SHARPEN YOUR AX

SHARPEN YOUR AX

 

From time to time you should find a spot in your busy schedule to sharpen your ax.

 

Everybody knows that Abraham Lincoln is one of the most important presidents in American history. He was well known for his energy and productivity. He used to say: “Give me six hours to chop down a tree and I will spend the first four sharpening the ax.” 

 

We don’t know for sure, but this great man, who was a skilled woodcutter before becoming president, probably meant this both literally and figuratively. He knew that inefficient tools are a waste of energy, so it is better taking your time finding and cultivating the best tools for any task.

Sharpening your ax can include simple things like being up-to-date with the news, read a best seller, making time to have fun.  But is also a time to reflect on whether you are growing yourself with new skills and learning something new.

Here are some ideas to sharpen your ax, or boost your leadership effectiveness in order to improve organizational results.

Ask for systematic and regular feedback, because people will judge you not for your intentions, but for your actions and results.

Let people appreciate your strengths, like being respectful, having good communication skills, creating lasting relationships, being a team player.

 

Create a personal development plan that works, making sure you are going to put into use your leadership, your passion and organizational needs.

 

Develop your coaching skills, which is being engaged in problem solving, establishing an action plan and follow it through.

 

Sharpening your tools will get the job done more efficiently. Don’t get so busy that you don’t take time to sharpen your ax. Take your time to appreciate the tale of the woodcutter that we transcribed for you below:

The Woodcutter

Once upon a time there was a very strong woodcutter. He asked for a job from a timber merchant and he got it. The pay was very good and so were the work conditions and for that reason the woodcutter was determined to do his very best. His boss gave him an ax and showed him the area in the forest where he was to work.

The first day the woodcutter cut down 18 trees. His boss was extremely impressed and said, “Well done. Keep it up. You are our best woodcutter yet.” Motivated by his boss’s words, the woodcutter tried even harder the next day, but he only cut down 15 trees. The third day he tried even harder, but only cut down 10 trees.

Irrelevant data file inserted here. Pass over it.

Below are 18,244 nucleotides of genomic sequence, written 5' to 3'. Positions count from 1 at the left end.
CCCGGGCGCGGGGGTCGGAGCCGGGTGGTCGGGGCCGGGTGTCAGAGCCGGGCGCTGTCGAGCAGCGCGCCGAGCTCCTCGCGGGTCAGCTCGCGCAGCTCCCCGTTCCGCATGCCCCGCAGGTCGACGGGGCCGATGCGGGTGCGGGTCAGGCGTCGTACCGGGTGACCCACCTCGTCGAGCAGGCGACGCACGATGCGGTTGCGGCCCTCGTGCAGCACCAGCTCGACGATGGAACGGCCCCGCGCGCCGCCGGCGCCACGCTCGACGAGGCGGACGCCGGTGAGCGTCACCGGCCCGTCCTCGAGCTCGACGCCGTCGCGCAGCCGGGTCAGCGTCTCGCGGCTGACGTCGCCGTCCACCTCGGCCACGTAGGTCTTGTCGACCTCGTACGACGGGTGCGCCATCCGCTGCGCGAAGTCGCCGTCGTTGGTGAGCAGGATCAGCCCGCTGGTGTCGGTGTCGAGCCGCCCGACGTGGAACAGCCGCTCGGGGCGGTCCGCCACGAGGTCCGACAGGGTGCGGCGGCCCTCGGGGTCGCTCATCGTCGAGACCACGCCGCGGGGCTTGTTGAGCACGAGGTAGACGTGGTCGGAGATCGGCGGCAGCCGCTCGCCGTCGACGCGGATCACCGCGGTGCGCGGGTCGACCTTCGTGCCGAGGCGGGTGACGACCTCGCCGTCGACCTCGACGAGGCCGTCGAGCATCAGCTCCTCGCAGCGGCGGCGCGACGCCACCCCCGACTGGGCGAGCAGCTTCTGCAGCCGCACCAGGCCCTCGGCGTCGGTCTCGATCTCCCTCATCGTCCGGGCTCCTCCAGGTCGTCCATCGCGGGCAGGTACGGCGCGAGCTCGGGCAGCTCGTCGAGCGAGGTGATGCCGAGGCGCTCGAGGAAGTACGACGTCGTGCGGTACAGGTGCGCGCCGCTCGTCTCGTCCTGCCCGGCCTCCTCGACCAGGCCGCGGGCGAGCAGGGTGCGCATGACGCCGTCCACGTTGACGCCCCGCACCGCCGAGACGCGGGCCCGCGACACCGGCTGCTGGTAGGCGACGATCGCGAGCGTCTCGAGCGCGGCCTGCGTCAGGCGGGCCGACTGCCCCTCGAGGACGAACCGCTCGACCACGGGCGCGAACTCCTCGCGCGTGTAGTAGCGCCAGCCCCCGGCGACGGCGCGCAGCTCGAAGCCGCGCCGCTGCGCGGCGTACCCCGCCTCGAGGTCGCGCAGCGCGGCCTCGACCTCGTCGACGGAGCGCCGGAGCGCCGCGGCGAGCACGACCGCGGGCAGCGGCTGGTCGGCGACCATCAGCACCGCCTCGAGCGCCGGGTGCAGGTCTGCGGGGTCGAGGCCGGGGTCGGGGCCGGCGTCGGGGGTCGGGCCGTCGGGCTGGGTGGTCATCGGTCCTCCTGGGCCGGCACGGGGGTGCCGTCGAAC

Day after day the woodcutter cut down fewer and fewer trees. His boss came to him and told him that if he did not chop down more trees each day he would lose his job. The woodcutter needed the job, so he tried harder and harder. He worked during his lunch breaks and tea breaks, but still he could not cut down enough trees. “I must be losing my strength” the woodcutter thought to himself. He worked over-time, but still it was not enough.

Eventually his boss came to him and told him he was fired. The woodcutter was really upset, but he knew that he had worked as hard as he could and just did not have enough time to chop more trees. He sadly handed his ax back.

The boss took one look at the ax and asked, “When was the last time you sharpened your ax?

“Sharpen my ax?” the woodcutter replied. “I have never sharpened my ax. I have been too busy trying to cut down enough trees.”

By sharpening your ax you are applying a very import concept related to productivity: don’t just work hard, but work smart as well. You will see and feel the difference. Think about that. And act on that too!

 

This article is for general, indicative purpose only and should not be considered investment advice. Florida Connexion is not liable for any financial loss, damage, expense or costs arising from your investment decisions based on this article.

 

At Florida Connexion our multidisciplinary business brokers can assist you in identifying the right business for you and the right buyer for your business.

 

 

 

References:

http://www.clairenewton.co.za/my-articles/the-wood-cutter-stories.html

http://www.costcoconnection.ca/connectioncaeng/20180506